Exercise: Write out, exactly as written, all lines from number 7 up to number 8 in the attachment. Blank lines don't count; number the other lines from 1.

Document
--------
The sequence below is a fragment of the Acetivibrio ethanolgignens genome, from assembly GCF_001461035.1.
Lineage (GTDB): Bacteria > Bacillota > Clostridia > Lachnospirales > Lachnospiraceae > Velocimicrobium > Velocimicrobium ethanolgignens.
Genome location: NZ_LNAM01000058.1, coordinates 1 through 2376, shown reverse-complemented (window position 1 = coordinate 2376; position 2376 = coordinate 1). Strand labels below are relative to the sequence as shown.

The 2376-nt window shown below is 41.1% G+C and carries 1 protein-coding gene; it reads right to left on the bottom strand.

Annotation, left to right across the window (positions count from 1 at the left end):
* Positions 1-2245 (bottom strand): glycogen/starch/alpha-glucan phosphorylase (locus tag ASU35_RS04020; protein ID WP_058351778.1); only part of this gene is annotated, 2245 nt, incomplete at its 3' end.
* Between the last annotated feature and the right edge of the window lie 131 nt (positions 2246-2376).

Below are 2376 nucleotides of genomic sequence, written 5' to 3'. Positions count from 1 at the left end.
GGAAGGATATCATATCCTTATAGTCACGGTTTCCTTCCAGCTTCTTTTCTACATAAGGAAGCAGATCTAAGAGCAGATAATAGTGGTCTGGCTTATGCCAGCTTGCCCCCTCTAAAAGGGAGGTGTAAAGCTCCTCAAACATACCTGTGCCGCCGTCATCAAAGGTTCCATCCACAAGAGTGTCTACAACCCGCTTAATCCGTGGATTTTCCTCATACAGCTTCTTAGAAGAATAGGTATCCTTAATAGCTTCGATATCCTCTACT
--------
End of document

* Between the last annotated feature and the right edge of the window lie 131 nt (positions 2246-2376).

Below are 2376 nucleotides of genomic sequence, written 5' to 3'. Positions count from 1 at the left end.